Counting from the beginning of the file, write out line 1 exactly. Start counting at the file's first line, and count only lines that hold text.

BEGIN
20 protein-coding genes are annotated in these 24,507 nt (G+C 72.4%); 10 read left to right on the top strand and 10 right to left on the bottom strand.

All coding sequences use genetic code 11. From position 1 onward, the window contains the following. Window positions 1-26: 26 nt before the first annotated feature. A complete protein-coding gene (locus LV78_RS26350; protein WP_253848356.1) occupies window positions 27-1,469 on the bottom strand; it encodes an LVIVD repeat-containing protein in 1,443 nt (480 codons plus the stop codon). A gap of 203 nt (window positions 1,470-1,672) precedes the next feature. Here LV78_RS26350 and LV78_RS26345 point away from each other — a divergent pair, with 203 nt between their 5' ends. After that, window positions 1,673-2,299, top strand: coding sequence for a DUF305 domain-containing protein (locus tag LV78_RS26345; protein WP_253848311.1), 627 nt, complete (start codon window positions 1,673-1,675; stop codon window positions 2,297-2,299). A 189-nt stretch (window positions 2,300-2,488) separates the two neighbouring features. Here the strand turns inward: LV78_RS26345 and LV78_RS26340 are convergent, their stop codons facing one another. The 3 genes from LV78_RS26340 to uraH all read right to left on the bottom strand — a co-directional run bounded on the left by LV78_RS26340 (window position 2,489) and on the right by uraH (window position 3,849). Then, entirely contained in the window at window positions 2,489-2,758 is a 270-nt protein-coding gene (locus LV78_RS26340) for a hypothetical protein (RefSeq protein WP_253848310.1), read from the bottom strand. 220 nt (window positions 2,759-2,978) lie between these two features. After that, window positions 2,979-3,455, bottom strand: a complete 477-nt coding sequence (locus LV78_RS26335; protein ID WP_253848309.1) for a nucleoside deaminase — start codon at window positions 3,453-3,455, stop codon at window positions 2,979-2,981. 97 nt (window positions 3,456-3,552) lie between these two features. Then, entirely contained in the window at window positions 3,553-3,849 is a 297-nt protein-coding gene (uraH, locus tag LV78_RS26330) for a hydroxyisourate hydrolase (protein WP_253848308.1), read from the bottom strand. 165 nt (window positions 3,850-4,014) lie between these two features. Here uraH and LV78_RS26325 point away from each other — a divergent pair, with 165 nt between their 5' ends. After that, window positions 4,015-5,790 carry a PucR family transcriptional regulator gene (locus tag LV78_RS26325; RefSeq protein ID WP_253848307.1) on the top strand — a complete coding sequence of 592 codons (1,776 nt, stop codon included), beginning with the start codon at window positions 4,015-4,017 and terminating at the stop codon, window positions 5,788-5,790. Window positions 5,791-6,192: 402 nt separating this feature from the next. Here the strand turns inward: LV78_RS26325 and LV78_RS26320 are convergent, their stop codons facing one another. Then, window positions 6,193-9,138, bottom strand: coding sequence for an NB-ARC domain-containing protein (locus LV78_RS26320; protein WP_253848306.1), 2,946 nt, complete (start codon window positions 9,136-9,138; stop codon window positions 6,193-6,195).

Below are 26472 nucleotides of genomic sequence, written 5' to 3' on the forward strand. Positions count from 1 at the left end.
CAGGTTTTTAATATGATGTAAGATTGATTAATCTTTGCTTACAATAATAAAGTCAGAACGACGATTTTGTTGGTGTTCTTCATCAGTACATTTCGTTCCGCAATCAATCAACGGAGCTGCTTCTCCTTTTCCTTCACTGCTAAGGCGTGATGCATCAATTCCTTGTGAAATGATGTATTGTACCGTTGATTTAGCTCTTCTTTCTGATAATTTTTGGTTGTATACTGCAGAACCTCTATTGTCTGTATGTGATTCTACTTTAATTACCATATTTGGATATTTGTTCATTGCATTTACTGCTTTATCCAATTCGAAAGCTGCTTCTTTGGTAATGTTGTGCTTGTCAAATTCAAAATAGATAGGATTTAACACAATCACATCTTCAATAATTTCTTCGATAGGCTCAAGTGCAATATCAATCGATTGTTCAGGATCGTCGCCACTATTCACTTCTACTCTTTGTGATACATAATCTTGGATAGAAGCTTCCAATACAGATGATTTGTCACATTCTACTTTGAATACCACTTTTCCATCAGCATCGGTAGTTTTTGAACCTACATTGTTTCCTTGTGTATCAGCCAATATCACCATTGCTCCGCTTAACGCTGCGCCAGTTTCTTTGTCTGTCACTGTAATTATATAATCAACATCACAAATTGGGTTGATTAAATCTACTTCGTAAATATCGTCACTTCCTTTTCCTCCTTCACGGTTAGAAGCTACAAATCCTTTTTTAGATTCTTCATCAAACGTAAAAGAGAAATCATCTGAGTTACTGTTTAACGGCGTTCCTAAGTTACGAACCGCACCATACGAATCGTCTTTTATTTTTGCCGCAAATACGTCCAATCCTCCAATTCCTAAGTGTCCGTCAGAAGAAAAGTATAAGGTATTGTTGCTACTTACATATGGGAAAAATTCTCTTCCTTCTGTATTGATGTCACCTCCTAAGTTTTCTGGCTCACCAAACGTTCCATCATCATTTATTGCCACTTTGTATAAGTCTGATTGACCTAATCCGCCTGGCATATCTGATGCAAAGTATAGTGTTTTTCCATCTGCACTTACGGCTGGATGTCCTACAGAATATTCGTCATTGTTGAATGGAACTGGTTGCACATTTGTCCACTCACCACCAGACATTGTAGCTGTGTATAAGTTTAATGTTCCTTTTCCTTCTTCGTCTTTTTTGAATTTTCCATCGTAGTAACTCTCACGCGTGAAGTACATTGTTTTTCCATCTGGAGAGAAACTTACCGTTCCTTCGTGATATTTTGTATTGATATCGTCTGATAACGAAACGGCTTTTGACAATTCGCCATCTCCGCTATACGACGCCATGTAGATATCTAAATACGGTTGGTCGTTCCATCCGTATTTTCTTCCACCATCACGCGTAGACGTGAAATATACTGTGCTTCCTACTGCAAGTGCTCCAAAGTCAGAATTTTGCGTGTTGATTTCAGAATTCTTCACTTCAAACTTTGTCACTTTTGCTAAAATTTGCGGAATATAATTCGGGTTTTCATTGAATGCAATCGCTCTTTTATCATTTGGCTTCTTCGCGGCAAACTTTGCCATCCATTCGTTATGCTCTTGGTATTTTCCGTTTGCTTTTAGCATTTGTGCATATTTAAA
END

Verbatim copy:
20 protein-coding genes are annotated in these 24,507 nt (G+C 72.4%); 10 read left to right on the top strand and 10 right to left on the bottom strand.